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Obama's Jobs Agenda For Congress: Does It Actually Create Jobs?

First Posted: 08/15/11 03:40 PM ET   Updated: 10/15/11 06:12 AM ET

WASHINGTON -- It's become almost daily practice for President Barack Obama to point out the four things he says Congress can pass now to create jobs "immediately," if only lawmakers would act: infrastructure investments, patent reform, free trade deals and a payroll tax cut extension.

But even if all four proposals became law -- a huge "if" with a dug-in House GOP -- it's not clear they would actually create jobs. In fact, the proposals with the best shot of passing Congress appear the least likely to create jobs. One of the most likely to pass, the trade pacts, will probably cost jobs.

Obama has been injecting new urgency into the measures since early July, when he spoke during a press conference that coincided with a dismal monthly jobs report.

"There are bills and trade agreements before Congress right now that could get all these ideas moving," he said at the time. "All of them have bipartisan support. All of them could pass immediately. And I urge Congress not to wait."

He ran through all of the proposals again during a Monday town hall in Minnesota, the first of several to come as part of his Midwest bus tour on the economy this week.

"There is no shortage of ideas to put people to work right now," he told the crowd. "What is needed is action on the part of Congress. A willingness to put the partisan games aside and say, 'We're going to do what's right for the country, not what we think is going to score some political points for the next election.'"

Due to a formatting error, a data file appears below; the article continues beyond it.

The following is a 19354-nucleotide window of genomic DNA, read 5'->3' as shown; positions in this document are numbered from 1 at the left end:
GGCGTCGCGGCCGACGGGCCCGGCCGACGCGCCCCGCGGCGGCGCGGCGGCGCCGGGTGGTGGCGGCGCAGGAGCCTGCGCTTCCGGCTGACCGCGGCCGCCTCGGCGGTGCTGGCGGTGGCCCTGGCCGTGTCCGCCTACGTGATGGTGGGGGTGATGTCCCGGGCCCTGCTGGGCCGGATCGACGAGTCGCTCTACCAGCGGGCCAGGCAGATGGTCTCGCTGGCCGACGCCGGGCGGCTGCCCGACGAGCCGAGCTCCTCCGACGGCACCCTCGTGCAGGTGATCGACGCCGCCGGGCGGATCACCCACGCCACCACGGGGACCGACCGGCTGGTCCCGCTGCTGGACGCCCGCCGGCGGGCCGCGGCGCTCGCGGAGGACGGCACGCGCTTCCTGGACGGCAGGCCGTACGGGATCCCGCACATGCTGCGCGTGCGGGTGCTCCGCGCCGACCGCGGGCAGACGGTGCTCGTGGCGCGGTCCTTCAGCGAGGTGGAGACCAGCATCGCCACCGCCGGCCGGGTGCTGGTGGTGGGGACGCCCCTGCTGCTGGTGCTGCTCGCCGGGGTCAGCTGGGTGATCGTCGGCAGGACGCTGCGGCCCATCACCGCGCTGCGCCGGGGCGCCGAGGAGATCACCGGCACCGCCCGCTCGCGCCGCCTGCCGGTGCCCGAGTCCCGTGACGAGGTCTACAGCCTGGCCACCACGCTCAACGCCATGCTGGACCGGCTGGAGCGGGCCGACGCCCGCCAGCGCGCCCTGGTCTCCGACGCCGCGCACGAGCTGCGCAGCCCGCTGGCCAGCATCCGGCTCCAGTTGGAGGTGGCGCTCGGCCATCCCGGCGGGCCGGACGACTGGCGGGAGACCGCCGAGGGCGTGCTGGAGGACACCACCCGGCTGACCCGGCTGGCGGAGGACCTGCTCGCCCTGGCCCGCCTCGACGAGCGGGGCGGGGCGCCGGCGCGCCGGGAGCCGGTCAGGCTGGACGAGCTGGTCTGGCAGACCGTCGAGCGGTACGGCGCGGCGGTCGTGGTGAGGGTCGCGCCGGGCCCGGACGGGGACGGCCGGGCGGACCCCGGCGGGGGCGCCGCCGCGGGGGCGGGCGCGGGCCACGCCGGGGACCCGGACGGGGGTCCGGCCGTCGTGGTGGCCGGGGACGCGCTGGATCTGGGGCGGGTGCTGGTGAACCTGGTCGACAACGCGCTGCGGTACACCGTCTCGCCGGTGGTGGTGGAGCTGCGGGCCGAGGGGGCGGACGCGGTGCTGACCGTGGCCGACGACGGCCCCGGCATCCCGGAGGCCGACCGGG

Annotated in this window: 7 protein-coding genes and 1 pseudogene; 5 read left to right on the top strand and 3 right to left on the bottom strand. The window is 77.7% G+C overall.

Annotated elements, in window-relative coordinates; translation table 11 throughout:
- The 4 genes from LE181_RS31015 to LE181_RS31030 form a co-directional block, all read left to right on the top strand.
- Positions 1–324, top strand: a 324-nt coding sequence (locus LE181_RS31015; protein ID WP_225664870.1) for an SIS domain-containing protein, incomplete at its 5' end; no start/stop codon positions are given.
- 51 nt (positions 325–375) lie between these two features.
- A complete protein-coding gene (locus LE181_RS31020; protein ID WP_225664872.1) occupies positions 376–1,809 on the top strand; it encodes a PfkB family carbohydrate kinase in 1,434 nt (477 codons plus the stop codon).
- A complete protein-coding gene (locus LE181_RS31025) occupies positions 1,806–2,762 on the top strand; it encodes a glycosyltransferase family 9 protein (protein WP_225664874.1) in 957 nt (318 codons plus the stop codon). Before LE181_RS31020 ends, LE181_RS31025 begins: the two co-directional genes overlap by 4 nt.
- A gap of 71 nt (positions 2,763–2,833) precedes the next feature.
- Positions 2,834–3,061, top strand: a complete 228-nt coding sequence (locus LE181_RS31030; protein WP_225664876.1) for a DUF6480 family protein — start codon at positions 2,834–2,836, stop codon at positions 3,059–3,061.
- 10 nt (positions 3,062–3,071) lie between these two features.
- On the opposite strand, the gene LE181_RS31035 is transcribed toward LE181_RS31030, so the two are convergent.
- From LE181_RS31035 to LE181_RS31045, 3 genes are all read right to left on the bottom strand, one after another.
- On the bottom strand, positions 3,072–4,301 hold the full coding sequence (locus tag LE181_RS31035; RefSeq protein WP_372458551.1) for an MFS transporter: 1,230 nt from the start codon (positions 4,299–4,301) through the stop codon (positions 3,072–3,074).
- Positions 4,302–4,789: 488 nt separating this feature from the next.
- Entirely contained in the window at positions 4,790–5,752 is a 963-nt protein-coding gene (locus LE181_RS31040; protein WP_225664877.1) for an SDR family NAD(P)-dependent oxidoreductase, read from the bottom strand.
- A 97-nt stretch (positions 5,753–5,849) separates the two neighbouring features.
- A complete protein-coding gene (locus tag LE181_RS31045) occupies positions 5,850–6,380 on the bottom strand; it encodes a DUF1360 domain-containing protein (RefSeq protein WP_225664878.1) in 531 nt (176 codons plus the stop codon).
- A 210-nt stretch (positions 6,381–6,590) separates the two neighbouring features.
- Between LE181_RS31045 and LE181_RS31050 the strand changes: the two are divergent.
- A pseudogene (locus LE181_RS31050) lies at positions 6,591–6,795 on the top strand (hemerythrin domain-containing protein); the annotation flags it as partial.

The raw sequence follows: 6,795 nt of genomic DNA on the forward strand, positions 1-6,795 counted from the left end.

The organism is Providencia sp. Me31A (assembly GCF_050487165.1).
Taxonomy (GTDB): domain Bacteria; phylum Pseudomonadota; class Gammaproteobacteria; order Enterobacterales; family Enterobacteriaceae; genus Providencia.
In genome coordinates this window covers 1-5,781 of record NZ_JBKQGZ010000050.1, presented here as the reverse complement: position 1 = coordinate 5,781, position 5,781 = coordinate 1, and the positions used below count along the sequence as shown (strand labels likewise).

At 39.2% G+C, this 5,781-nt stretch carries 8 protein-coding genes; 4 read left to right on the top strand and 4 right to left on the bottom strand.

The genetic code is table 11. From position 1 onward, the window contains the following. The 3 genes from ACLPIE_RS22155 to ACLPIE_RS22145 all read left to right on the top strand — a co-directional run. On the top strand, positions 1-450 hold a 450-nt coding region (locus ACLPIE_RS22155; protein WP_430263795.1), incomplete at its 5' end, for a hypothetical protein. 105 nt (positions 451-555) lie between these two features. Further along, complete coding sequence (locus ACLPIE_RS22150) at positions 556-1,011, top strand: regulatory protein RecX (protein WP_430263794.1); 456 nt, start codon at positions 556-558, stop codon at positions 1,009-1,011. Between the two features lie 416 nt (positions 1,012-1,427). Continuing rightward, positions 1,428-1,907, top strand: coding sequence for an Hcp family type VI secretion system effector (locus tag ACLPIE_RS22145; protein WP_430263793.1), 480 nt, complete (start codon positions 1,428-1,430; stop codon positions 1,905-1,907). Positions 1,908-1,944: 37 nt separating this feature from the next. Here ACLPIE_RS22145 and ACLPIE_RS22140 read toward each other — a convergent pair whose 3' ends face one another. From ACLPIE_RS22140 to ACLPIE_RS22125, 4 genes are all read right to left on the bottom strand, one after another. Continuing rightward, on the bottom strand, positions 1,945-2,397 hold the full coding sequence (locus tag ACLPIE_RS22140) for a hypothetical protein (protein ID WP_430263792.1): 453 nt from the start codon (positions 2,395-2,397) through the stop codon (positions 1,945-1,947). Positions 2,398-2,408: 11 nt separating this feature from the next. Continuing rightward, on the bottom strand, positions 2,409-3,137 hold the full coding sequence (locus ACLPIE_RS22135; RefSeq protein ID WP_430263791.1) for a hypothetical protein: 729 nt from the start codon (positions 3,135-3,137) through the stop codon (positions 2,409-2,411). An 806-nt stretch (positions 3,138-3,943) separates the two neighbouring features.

Here's an overview of how each proposal would create jobs, or not, and where it stands in Congress.

More Investment in Infrastructure
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Obama wants Congress to create a federal infrastructure bank -- that is, a fund stashed with tens of billions of dollars dedicated solely to rebuilding the nation's crumbling roads, bridges and ports.

"Right now, there are over a million construction workers out of work after the housing boom went bust, just as a lot of America needs rebuilding," he said during the July press conference.

"We connect the two by investing in rebuilding our roads and our bridges and our railways and our infrastructure. And we could put back to work right now some of those construction workers that lost their jobs when the housing market went bust."

Of all of Obama's job-creation priorities for Congress, this is the one with the potential to put most people back to work--and fast.

But top Democratic and Republican aides concurred that the proposal has next to no prospects in Congress.

A House GOP leadership aide put it succinctly: "No money."

"It's expensive," said a senior House Democratic aide. "Harder to see us doing anything significant in near term" given the 2009 passage of the $787 billion economic stimulus package.

The idea of an infrastructure bank has also raised bipartisan concerns because it would take the decision-making process out of Congress and hand it to the administration.

There hasn't been "a clamoring for it" in the Senate, said a Republican leadership aide, because people on the Senate Committee on Environment and Public Works don't like the idea of handing over their control of highway construction projects to the White House.

Image Credit: Getty Images
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